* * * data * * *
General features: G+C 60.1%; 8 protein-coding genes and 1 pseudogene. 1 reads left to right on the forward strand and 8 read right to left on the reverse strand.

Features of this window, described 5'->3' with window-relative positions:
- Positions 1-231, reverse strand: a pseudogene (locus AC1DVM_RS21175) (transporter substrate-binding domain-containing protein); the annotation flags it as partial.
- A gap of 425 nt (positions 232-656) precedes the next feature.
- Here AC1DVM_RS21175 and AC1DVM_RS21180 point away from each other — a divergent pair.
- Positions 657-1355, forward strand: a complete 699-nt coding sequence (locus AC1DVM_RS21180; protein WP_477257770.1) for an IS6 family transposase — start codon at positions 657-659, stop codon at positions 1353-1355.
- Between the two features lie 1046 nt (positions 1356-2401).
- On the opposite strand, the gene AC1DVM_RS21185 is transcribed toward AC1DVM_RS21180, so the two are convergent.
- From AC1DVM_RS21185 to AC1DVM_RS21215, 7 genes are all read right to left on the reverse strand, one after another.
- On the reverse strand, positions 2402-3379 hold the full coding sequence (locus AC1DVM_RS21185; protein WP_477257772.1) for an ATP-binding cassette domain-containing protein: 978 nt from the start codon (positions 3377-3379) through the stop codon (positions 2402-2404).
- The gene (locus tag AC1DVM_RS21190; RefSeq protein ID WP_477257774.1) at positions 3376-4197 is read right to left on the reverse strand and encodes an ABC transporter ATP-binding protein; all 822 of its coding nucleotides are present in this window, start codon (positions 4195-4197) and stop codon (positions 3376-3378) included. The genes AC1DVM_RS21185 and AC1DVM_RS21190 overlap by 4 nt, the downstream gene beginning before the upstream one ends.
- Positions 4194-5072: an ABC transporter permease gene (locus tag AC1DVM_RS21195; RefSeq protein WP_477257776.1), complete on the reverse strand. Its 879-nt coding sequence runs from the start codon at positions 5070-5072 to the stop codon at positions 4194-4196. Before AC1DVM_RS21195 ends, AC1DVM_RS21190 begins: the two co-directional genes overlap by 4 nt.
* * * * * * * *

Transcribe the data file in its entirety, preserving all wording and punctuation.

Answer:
General features: G+C 60.1%; 8 protein-coding genes and 1 pseudogene. 1 reads left to right on the forward strand and 8 read right to left on the reverse strand.

Features of this window, described 5'->3' with window-relative positions:
- Positions 1-231, reverse strand: a pseudogene (locus AC1DVM_RS21175) (transporter substrate-binding domain-containing protein); the annotation flags it as partial.
- A gap of 425 nt (positions 232-656) precedes the next feature.
- Here AC1DVM_RS21175 and AC1DVM_RS21180 point away from each other — a divergent pair.
- Positions 657-1355, forward strand: a complete 699-nt coding sequence (locus AC1DVM_RS21180; protein WP_477257770.1) for an IS6 family transposase — start codon at positions 657-659, stop codon at positions 1353-1355.
- Between the two features lie 1046 nt (positions 1356-2401).
- On the opposite strand, the gene AC1DVM_RS21185 is transcribed toward AC1DVM_RS21180, so the two are convergent.
- From AC1DVM_RS21185 to AC1DVM_RS21215, 7 genes are all read right to left on the reverse strand, one after another.
- On the reverse strand, positions 2402-3379 hold the full coding sequence (locus AC1DVM_RS21185; protein WP_477257772.1) for an ATP-binding cassette domain-containing protein: 978 nt from the start codon (positions 3377-3379) through the stop codon (positions 2402-2404).
- The gene (locus tag AC1DVM_RS21190; RefSeq protein ID WP_477257774.1) at positions 3376-4197 is read right to left on the reverse strand and encodes an ABC transporter ATP-binding protein; all 822 of its coding nucleotides are present in this window, start codon (positions 4195-4197) and stop codon (positions 3376-3378) included. The genes AC1DVM_RS21185 and AC1DVM_RS21190 overlap by 4 nt, the downstream gene beginning before the upstream one ends.
- Positions 4194-5072: an ABC transporter permease gene (locus tag AC1DVM_RS21195; RefSeq protein WP_477257776.1), complete on the reverse strand. Its 879-nt coding sequence runs from the start codon at positions 5070-5072 to the stop codon at positions 4194-4196. Before AC1DVM_RS21195 ends, AC1DVM_RS21190 begins: the two co-directional genes overlap by 4 nt.